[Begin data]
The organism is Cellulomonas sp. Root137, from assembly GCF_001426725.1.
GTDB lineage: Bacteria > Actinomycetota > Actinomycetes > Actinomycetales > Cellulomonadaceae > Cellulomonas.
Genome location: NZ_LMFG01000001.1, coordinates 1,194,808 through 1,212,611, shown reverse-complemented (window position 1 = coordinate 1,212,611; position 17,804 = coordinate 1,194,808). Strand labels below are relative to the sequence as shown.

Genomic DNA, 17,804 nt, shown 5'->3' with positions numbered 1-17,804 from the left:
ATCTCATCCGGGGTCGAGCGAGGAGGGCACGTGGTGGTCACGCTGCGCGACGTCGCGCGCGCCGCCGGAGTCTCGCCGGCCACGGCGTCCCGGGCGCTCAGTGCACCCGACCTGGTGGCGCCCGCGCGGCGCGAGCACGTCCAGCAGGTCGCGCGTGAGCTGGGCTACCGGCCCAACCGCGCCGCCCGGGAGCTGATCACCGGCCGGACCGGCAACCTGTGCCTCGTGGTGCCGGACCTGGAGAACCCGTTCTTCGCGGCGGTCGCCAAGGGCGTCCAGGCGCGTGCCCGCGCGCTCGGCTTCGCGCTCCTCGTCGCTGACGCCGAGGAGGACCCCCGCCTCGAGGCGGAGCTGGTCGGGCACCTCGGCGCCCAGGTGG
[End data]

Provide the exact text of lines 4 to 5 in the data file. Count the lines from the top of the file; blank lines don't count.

Genomic DNA, 17,804 nt, shown 5'->3' with positions numbered 1-17,804 from the left:
ATCTCATCCGGGGTCGAGCGAGGAGGGCACGTGGTGGTCACGCTGCGCGACGTCGCGCGCGCCGCCGGAGTCTCGCCGGCCACGGCGTCCCGGGCGCTCAGTGCACCCGACCTGGTGGCGCCCGCGCGGCGCGAGCACGTCCAGCAGGTCGCGCGTGAGCTGGGCTACCGGCCCAACCGCGCCGCCCGGGAGCTGATCACCGGCCGGACCGGCAACCTGTGCCTCGTGGTGCCGGACCTGGAGAACCCGTTCTTCGCGGCGGTCGCCAAGGGCGTCCAGGCGCGTGCCCGCGCGCTCGGCTTCGCGCTCCTCGTCGCTGACGCCGAGGAGGACCCCCGCCTCGAGGCGGAGCTGGTCGGGCACCTCGGCGCCCAGGTGG